Blue Ridge Country - September/October 2017 - 71
Carolyn Carter of Rockford General Store in Dobson,
North Carolina, presents a dish of sonker not long out
of the oven.
their families, too. Johnson and Reynolds went to a class for small-business
owners, scraped their money together,
and opened the restaurant, first on
busy Highway 89. It has since moved to
downtown Mount Airy.
"If you were to come to my house,
you could find just about everything that
we've got on our menu," Johnson tells us.
"Stew beef, meatloaf, country-style steak.
I'm a simple Southern cook." Sonker fits
her philosophy and her schedule perfectly. "I don't have to spend half a day making a cake or a pie," she says. Sonker is on
the menu at the Down Home Restaurant
Sonker is always served warm. "That's
when it shines," Johnson adds. Some
cooks prepare what is called a dip to accompany the sonker. It is usually made
of milk or half-and-half, sweetened with
sugar and flavored with vanilla extract
and served warm. The sonker bakers we
talked to never thicken theirs. In some
kitchens, cornstarch and even eggs are
occasionally used as thickeners, but most
sonker dips are not that involved. Gussy-
ing would run contrary to the dessert's
"It's a poor person's dessert," Johnson asserts. "If you lived in Mount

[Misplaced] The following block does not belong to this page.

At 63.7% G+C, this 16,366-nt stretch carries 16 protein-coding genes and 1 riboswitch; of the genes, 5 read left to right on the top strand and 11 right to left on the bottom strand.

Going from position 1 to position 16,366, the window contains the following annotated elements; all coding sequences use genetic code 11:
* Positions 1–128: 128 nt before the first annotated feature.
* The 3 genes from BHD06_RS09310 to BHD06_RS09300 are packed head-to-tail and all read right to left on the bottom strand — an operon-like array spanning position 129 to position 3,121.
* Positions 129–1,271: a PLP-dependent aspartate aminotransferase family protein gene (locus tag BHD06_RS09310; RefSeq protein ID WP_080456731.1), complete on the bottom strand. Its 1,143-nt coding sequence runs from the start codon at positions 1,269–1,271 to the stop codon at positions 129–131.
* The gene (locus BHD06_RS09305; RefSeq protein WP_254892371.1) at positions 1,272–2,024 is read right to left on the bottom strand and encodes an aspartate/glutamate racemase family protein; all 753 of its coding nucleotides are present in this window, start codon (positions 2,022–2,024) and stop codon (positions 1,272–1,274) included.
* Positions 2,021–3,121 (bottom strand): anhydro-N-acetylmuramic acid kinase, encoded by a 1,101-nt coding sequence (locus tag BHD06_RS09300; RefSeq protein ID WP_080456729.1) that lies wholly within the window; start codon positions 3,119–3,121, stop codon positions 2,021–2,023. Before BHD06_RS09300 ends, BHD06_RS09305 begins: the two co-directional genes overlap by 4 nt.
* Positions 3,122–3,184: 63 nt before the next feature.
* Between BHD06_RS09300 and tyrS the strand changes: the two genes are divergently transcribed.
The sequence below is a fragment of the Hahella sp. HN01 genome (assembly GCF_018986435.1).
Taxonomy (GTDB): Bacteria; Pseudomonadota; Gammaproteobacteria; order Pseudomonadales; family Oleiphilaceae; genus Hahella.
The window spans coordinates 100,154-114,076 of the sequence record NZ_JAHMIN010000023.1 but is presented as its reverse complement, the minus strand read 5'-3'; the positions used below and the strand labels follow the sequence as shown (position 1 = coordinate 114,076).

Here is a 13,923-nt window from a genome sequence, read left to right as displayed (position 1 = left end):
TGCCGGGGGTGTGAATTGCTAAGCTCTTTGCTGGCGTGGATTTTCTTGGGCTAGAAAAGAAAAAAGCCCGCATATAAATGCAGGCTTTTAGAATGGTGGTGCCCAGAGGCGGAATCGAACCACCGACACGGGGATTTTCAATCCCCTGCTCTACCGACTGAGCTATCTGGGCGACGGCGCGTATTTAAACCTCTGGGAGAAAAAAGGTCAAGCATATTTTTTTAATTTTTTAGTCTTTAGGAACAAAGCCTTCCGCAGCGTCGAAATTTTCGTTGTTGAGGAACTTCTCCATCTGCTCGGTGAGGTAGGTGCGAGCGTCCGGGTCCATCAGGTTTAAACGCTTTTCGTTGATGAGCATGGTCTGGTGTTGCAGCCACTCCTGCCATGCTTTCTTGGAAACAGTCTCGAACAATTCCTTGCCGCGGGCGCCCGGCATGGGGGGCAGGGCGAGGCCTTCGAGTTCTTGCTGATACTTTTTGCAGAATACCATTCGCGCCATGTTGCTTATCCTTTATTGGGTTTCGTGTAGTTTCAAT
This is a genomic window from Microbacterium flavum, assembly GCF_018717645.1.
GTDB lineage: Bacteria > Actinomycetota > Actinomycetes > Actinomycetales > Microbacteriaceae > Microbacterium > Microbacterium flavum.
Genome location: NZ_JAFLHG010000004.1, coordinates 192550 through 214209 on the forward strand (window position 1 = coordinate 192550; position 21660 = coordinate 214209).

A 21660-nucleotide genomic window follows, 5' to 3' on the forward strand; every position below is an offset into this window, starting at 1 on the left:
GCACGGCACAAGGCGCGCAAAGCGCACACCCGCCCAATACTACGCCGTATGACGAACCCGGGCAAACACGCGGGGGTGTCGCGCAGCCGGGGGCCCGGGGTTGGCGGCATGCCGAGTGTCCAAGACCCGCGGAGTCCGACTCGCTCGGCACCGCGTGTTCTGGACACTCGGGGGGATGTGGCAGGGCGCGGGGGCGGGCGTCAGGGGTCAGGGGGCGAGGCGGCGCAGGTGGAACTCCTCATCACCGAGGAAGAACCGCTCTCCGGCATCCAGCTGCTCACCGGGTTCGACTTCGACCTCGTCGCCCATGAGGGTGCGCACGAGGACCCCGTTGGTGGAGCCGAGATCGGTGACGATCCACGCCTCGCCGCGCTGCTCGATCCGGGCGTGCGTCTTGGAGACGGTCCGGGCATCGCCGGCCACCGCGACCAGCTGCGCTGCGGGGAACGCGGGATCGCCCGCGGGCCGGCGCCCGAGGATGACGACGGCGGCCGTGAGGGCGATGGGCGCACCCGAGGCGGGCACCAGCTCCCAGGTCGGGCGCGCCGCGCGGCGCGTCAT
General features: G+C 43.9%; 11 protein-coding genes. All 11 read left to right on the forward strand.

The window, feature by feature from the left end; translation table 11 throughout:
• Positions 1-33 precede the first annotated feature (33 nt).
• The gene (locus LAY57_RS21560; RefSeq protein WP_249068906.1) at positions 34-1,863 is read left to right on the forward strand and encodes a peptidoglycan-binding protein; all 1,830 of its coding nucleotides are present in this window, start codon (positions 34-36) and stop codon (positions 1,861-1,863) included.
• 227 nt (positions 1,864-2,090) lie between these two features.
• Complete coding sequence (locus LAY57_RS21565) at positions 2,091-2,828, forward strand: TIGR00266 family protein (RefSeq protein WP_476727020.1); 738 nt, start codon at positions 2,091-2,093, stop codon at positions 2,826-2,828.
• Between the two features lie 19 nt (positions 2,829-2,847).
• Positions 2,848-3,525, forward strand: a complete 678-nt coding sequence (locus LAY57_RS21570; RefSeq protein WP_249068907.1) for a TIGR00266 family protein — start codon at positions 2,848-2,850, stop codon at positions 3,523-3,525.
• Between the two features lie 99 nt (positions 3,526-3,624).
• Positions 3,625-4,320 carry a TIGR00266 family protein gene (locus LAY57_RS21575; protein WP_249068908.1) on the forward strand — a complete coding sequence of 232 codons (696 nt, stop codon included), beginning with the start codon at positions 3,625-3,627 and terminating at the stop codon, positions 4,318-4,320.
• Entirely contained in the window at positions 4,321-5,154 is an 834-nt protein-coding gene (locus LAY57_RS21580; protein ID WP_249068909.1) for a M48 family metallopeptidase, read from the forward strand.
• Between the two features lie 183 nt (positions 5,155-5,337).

Airy, you grew up eating sonker. Maybe
not the elite city folks, but we country
folks sure did."
Sonker ingredients and procedures
may be simple, but the lineage is profound and far-reaching. Long before the
advent of wheat flour, Native Americans
combined cornmeal "doughs" with berries. Sonker, too, is clearly influenced by
the pie-making traditions of the British
Isles. And New World sweet potatoes
connected African American cooks in
North Carolina back to the yams of their
Three continents converge to bring
bowls of warm, milk-soaked sweet potato sonker to North Carolina's tables. It's
a sugary symbol of Southern ingenuity
in Surry County.
Fred and Jill Sauceman study and celebrate the foodways of Appalachia and the
South from their home base in Johnson City,
THE FOLK SCHOOL
Engaging hands and hearts since 1925. Come enjoy making crafts and
good friends on 300 natural, scenic acres in western North Carolina.
JOHN C. CAMPBELL FOLK SCHOOL
September/October 2017 71